Blue-crowned Motmot (Momotus momota): An iconic member of the Neotropical avifauna, the taxonomy and species delimitations has long been a contentious issue. The Blue-crowned Motmot has been split into five species, with just two in Central America.

Lesson's Motmot (Momotus lessoni) Honduras 2016 © Oliver Komar / Macaulay Library

Lesson’s Motmot (Momotus lessoni) Honduras 2016 © Oliver Komar / Macaulay Library

  • Lesson’s Motmot (Momotus lessoni)—Occurring from central Veracruz to western Panama; distinguished by its diagnostic WHOOP whoop!, although it has been known to give a single whoop on occasion.
  • Whooping Motmot (Momotus subrufescens)—Occurring from central Panama to northwestern Peru, the Whooping Motmot is characterized by a single whoop.

A better understanding of potential areas of contact in central Panama is desired. eBirders in this area are highly encouraged to submit photographs and recordings with their precisely located checklists.

Three-striped Warbler (Basileuterus tristriatus): based on genetic and vocal data, the widespread highland species has been split into three, two of which are found in Central America.

  • Costa Rican Warbler (Basileuterus melanotis)—Endemic to the Talamancan highlands of Costa Rica and western Panama; vocally distinct, lacking a ‘rising song’ typical of other populations.
  • Tacarcuna Warbler (Basileuterus tacarcunae)—Endemic to the Cerro Azul/Cerro Jefe area, the San Blas Mountains, and Cerro Tacarcuna within Panama; closely related to the Three-banded Warbler (Basileuterus trifasciatus) of South America.

Not adding to the Central American total yet, Leach’s Storm-Petrel (Oceanodroma leucorhoa) was also split into three: Townsend’s Storm-Petrel (Oceanodroma socorroensis), Ainley’s Storm-Petrel (Oceanodroma cheimomnestes), and Leach’s. While the latter is regular off the Pacific coast of Central America, there are as yet no documented records of Townsend’s and Ainley’s, but both breed off the coast of northwestern Mexico, and should be watched for.

Other changes

The Black-mandibled Toucan (Ramphastos ambiguus) is now called the Yellow-throated Toucan, but it maintains the scientific name.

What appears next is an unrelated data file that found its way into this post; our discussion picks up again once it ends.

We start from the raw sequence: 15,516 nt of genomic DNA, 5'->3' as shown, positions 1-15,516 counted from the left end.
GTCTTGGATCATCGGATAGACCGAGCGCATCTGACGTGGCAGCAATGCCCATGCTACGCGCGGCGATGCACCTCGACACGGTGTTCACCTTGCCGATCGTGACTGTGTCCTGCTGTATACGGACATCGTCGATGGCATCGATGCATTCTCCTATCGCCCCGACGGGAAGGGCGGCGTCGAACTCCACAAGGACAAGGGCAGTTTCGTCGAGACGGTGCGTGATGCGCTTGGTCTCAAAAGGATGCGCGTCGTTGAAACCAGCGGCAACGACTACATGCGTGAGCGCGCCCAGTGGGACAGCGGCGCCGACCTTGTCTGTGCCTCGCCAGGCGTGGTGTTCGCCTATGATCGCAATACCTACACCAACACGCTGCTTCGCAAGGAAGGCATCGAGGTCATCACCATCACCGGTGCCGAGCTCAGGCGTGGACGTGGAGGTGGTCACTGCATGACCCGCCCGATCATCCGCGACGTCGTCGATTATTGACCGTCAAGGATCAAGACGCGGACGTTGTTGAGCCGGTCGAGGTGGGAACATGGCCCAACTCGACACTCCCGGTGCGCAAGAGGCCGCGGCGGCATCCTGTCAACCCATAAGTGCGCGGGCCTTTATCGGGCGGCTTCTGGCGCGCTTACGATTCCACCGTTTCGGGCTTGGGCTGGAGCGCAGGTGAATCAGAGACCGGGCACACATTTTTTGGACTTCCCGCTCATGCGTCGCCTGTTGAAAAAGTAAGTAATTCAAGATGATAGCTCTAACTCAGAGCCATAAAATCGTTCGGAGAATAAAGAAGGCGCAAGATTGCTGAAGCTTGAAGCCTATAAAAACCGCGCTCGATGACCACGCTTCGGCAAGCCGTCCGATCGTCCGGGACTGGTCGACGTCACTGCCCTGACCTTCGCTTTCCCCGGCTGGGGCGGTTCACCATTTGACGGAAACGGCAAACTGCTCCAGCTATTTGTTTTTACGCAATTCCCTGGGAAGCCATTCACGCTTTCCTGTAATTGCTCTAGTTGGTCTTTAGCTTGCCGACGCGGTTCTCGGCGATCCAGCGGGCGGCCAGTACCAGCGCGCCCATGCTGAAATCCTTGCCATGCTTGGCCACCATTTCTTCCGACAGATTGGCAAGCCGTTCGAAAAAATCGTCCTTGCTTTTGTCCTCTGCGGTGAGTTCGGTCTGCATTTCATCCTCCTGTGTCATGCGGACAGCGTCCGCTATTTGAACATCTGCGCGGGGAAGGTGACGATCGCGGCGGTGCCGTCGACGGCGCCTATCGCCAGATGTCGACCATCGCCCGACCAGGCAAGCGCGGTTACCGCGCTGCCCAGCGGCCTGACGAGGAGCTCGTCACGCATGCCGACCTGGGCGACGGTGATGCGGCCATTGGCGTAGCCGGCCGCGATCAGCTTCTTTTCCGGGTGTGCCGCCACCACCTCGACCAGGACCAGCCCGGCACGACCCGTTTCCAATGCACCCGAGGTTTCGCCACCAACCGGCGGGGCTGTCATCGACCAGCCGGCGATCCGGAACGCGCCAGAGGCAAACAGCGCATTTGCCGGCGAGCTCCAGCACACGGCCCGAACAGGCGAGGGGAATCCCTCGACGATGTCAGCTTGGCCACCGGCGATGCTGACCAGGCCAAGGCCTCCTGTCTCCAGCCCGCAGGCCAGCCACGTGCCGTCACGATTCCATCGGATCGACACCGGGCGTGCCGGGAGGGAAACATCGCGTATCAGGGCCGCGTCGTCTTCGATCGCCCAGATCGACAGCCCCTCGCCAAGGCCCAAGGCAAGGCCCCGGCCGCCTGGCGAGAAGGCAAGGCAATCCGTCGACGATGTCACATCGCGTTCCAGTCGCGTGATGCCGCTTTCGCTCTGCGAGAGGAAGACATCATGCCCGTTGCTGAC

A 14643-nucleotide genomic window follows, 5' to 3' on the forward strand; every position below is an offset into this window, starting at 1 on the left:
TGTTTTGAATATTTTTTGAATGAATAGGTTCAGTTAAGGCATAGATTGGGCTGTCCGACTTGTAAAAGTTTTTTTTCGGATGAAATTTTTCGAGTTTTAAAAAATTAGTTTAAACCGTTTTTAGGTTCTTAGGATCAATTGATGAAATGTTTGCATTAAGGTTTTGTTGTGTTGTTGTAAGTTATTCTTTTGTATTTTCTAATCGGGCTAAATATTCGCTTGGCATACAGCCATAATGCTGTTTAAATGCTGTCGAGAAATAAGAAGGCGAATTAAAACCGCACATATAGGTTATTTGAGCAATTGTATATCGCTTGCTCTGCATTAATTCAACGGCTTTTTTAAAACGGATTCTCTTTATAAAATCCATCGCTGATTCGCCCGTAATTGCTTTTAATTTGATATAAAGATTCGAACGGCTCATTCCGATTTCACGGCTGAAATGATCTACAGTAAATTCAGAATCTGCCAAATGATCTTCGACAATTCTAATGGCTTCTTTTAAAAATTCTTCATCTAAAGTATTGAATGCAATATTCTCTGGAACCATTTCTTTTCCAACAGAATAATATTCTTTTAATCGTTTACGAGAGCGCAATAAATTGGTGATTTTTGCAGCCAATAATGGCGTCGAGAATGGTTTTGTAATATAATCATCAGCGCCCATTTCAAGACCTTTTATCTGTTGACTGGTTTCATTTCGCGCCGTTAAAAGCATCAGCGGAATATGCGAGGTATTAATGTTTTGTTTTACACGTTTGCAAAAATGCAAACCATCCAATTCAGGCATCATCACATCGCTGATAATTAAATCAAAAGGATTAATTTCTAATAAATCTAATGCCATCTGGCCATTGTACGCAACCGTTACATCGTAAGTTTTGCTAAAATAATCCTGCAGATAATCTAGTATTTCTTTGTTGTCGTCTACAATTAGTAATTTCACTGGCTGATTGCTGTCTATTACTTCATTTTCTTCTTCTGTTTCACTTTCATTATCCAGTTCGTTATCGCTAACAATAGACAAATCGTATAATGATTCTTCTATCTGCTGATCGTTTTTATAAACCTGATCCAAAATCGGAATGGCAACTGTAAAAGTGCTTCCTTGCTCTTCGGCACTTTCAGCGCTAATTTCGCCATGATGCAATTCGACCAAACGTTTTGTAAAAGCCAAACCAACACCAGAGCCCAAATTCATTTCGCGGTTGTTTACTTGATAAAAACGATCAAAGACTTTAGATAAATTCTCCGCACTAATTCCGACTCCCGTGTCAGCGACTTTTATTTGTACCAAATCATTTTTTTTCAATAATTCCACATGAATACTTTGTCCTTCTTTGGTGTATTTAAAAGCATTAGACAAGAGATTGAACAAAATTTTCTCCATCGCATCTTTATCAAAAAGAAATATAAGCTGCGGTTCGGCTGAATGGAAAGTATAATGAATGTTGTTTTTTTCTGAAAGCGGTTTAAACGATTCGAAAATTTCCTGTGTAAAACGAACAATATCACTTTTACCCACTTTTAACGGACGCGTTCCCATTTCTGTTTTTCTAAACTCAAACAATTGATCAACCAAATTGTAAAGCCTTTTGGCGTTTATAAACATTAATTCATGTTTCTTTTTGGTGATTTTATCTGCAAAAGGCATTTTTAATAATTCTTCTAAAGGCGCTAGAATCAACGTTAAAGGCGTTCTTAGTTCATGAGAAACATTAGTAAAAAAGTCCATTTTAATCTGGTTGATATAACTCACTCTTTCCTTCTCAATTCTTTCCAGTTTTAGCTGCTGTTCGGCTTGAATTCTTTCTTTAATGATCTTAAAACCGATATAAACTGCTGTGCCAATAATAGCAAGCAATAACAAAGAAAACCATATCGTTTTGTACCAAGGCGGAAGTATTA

Restricted to the Darién in Panama, the Choco Sirystes (Sirystes sibilator) is now recognized as a full species and given the scientific name Sirystes albogriseus.

The genus Porzana has been split into several genera, and thus the enigmatic Yellow-breasted Crake (Porzana flaviventer) is now called Hapalocrex flaviventer.

Similarly, the antbird genus Cercomacra has been split. For this reason, the Dusky Antbird (Cercomacra tyrannina) is now called Cercomacroides tyrannina.

The Black-capped Swallow (Notiochelidon pileata) and White-thighed Swallow (Notiochelidon tibialis) are now placed within the genus Atticora, and are Atticora pileata and Atticora tibialis, respectively.

The greenlet genus Hylophilus was found to be polyphyletic. The Tawny-crowned Greenlet (Hylophilus ochraceiceps), Golden-fronted Greenlet (Hylophilus aurantiifrons), and Lesser Greenlet (Hylophilus decurtatus) are now called Tunchiornis ochraceiceps, Pachysylvia aurantiifrons, and Pachysylvia decurtata, respectively.

In order to emphasize their distant relation to ‘true finches’, the four “Brush-Finch” species are now renamed as “Brushfinch”, removing the hyphen and capitalization of the “F” (e.g., Chestnut-capped Brushfinch).

Check out these hyperlinks to view the AOU supplement, and the proposals with comments made by the committee. All of these changes have now been incorporated by eBird (following the Clements Checklist taxonomy), and are now reflected in all submitted eBird checklists.

Happy birding!